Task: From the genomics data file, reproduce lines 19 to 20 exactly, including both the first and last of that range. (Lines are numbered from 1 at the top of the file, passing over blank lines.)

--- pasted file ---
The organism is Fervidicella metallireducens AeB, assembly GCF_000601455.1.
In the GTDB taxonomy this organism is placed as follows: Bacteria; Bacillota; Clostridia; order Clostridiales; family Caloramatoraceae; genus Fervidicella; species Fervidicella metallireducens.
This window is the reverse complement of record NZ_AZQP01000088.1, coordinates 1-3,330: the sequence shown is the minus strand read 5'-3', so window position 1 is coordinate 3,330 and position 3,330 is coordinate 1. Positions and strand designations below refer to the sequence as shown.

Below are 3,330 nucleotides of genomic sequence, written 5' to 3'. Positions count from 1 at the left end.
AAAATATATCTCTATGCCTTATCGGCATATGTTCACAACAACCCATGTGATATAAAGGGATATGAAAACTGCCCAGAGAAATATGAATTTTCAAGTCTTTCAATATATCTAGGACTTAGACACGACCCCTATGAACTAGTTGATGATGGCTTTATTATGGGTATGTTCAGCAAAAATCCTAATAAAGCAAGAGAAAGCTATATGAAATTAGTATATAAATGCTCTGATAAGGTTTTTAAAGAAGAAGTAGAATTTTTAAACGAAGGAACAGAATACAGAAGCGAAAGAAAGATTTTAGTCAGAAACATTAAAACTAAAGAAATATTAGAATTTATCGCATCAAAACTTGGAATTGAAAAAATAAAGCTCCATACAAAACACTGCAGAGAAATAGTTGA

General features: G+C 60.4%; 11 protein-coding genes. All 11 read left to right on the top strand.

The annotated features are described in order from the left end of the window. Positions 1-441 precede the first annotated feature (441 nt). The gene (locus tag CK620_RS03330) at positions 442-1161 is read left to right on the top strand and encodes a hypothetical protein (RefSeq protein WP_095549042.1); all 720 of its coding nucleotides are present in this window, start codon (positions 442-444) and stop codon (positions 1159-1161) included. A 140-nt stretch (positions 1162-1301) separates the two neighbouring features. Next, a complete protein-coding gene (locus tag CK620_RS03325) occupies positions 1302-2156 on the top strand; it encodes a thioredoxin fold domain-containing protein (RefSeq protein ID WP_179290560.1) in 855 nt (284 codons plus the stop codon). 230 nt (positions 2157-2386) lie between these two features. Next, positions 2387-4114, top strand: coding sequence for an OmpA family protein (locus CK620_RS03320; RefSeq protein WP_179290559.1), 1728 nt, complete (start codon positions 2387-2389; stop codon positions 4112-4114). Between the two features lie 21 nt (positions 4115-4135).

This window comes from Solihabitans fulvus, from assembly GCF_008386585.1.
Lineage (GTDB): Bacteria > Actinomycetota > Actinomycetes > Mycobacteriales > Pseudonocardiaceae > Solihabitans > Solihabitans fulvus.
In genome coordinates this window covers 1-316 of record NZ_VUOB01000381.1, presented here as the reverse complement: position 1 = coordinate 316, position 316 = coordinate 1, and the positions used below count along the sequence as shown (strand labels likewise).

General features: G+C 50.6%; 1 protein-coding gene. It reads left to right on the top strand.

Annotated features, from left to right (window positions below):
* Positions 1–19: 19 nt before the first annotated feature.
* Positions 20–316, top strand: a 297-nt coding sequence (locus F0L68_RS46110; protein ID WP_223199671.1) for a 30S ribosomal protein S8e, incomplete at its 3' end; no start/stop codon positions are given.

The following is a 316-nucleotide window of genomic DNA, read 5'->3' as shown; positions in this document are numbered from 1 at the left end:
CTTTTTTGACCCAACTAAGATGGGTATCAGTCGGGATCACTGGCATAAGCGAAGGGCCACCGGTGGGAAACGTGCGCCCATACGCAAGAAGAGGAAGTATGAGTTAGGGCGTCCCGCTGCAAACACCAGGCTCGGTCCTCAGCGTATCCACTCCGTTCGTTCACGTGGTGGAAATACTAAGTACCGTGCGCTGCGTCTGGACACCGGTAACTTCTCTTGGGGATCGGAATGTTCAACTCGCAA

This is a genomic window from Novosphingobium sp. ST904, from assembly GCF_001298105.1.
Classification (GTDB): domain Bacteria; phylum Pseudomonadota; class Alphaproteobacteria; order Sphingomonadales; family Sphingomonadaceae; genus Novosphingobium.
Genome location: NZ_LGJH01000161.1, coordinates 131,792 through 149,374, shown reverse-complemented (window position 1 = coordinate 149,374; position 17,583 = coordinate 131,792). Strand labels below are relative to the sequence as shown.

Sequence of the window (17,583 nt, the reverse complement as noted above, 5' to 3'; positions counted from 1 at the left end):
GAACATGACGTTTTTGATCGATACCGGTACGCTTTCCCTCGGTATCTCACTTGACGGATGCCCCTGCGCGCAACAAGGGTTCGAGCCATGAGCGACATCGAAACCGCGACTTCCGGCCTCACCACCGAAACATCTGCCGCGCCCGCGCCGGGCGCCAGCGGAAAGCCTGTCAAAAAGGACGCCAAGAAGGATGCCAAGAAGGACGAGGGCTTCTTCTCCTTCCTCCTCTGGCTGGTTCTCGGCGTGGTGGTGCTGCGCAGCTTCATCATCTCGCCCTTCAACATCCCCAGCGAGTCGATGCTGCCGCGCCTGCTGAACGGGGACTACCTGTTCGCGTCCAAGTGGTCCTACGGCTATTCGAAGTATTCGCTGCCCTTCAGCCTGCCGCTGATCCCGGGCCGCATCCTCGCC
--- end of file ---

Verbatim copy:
Genome location: NZ_LGJH01000161.1, coordinates 131,792 through 149,374, shown reverse-complemented (window position 1 = coordinate 149,374; position 17,583 = coordinate 131,792). Strand labels below are relative to the sequence as shown.

Sequence of the window (17,583 nt, the reverse complement as noted above, 5' to 3'; positions counted from 1 at the left end):